THE European Union (EU) has expressed concern at the slow pace at which the government is aligning laws to the new constitution, amidst a growing perception that the people responsible “either lack knowledge or interest” in implementing the changes.
by PAIDAMOYO MUZULU
Speaking at the launch of a new government website, EU head of delegation, Philippe Van Damme said ministries have not been pushing for the required changes.
After the promulgation of the new constitution in 2013, the government was supposed to align nearly 400 laws to the new charter.
Van Damme said the EU provided financial and technical resources to the government to speed up the alignment process that began in March 2015.
“We have also engaged senior lawyers to provide assistance to the team and try to speed the pace of alignment. The EU calls on the government to speed up the process and reduce the costs of people challenging the constitutionality of laws,” he said.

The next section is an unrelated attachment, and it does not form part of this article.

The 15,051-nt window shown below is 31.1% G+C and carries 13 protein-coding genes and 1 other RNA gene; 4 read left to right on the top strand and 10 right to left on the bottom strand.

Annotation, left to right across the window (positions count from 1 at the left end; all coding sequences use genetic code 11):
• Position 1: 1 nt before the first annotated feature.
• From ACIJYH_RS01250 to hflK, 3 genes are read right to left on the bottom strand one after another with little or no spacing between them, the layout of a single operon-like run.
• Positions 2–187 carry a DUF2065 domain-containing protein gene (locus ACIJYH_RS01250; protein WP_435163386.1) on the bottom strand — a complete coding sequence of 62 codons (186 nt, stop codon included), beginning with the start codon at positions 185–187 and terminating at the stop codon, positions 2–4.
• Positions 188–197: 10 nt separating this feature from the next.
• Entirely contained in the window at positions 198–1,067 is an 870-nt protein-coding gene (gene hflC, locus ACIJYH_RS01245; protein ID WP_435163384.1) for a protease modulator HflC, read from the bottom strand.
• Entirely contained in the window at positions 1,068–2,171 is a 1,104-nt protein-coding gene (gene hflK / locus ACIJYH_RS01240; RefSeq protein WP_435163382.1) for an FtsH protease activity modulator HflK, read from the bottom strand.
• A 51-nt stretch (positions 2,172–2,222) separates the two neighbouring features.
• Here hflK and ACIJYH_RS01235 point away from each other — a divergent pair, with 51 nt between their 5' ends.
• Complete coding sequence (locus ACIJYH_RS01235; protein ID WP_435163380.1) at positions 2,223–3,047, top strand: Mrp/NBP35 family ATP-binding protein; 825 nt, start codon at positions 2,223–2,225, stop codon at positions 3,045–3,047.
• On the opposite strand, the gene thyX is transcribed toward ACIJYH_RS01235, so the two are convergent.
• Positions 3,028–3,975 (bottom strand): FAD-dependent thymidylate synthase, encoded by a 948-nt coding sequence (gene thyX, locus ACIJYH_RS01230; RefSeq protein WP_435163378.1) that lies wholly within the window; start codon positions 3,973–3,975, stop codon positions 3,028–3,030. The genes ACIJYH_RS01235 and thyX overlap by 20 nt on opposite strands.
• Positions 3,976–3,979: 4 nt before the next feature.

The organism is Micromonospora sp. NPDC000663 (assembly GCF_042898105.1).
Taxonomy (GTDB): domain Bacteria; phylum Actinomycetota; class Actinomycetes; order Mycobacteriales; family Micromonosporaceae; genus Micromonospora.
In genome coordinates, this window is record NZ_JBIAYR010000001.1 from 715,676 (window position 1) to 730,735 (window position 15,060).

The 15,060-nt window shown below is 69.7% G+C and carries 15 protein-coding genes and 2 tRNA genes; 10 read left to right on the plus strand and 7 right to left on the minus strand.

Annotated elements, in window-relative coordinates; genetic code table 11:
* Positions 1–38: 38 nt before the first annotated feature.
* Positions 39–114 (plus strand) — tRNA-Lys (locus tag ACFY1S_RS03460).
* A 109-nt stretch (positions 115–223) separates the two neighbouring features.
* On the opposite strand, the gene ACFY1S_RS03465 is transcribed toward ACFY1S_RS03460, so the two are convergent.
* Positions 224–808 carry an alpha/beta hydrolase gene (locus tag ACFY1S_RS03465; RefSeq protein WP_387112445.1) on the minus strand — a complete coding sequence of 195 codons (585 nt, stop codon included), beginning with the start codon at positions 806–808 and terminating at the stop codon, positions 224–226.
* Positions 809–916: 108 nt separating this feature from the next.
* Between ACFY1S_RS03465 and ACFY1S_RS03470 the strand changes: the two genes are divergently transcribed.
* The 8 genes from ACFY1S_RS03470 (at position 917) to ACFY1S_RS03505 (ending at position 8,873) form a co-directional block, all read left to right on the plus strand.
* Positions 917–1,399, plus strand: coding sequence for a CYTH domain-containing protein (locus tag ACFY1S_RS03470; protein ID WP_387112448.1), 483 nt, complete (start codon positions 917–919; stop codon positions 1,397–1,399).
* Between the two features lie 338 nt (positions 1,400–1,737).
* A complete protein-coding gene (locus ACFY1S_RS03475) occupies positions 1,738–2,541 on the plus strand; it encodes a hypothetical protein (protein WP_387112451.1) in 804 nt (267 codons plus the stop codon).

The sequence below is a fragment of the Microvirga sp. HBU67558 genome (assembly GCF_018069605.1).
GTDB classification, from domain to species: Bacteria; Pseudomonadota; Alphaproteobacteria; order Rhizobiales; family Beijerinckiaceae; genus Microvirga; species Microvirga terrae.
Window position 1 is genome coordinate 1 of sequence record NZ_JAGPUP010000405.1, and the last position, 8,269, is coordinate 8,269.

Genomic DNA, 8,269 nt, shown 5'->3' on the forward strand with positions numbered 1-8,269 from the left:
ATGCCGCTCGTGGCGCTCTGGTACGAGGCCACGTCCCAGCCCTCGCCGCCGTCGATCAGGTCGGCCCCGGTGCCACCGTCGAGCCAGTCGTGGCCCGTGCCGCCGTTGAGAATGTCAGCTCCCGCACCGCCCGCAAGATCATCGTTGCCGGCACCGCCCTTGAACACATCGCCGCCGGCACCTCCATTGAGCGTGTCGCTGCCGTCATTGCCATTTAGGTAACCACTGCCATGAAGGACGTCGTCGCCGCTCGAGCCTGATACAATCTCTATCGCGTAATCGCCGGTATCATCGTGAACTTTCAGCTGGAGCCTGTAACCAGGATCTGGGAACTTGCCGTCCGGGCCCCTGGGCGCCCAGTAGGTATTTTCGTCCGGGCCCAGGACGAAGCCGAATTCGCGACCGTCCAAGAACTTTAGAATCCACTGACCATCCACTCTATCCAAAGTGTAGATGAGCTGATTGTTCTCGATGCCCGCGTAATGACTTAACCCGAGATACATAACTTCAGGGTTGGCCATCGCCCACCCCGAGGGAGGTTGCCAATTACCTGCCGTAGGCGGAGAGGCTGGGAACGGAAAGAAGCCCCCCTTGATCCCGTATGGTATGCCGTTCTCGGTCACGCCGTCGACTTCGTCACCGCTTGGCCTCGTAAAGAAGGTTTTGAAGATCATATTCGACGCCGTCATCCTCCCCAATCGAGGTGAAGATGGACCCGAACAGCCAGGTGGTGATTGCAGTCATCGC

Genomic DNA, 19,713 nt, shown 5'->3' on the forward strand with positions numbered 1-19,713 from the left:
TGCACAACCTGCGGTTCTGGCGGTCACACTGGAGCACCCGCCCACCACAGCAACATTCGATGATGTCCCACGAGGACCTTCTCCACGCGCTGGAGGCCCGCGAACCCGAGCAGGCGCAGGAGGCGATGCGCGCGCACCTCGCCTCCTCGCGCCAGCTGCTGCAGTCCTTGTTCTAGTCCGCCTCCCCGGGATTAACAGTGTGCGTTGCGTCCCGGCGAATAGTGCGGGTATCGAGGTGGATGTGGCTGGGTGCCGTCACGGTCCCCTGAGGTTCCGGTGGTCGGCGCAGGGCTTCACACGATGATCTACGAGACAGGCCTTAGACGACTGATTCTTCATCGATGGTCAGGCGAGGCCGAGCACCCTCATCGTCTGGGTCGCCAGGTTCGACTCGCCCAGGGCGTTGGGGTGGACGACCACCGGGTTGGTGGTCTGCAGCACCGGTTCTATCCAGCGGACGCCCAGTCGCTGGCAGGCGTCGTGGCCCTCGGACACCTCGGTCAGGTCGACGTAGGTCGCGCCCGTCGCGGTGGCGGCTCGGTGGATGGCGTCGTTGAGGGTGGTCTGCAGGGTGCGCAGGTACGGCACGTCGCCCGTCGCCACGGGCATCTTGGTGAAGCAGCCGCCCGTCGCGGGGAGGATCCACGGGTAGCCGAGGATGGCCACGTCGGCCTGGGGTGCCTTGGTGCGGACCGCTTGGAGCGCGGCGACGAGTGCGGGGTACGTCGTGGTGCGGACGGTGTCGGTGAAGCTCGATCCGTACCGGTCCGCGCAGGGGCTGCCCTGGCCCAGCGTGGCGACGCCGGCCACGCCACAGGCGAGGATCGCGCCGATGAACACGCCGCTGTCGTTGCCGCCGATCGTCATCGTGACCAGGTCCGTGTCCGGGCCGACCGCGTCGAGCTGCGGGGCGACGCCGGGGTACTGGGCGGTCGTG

Van Damme said it was also taking long for the country to implement reforms related to human rights and freedoms, electoral laws and the fragmented approach of tackling the legislation, which had no consistency and coherence among the ministries.
“Constitutionalism is not only about the alignment of the laws to the constitution, but includes implementing the laws in the letter and spirit of the constitution,” he said.
Vice-President Emmerson Mnangagwa welcomed the development of the website, saying it would help in making all stakeholders aware of what was happening in Parliament regarding the alignment of laws.
“The website will inform the public by way of scheduling pending stakeholder consultation meetings on laws that are yet to be aligned to the constitution. Effectively, draft bills will be uploaded on the website for the public access,” he said.
The website, http://www.justice.gov.zw/imt/, is expected to be used by the public and other stakeholders to track the progress of bills tabled to realign the laws to the constitution.
The realignment project and the website are being funded by the EU and embassies of Norway and Switzerland to the tune of €2 million.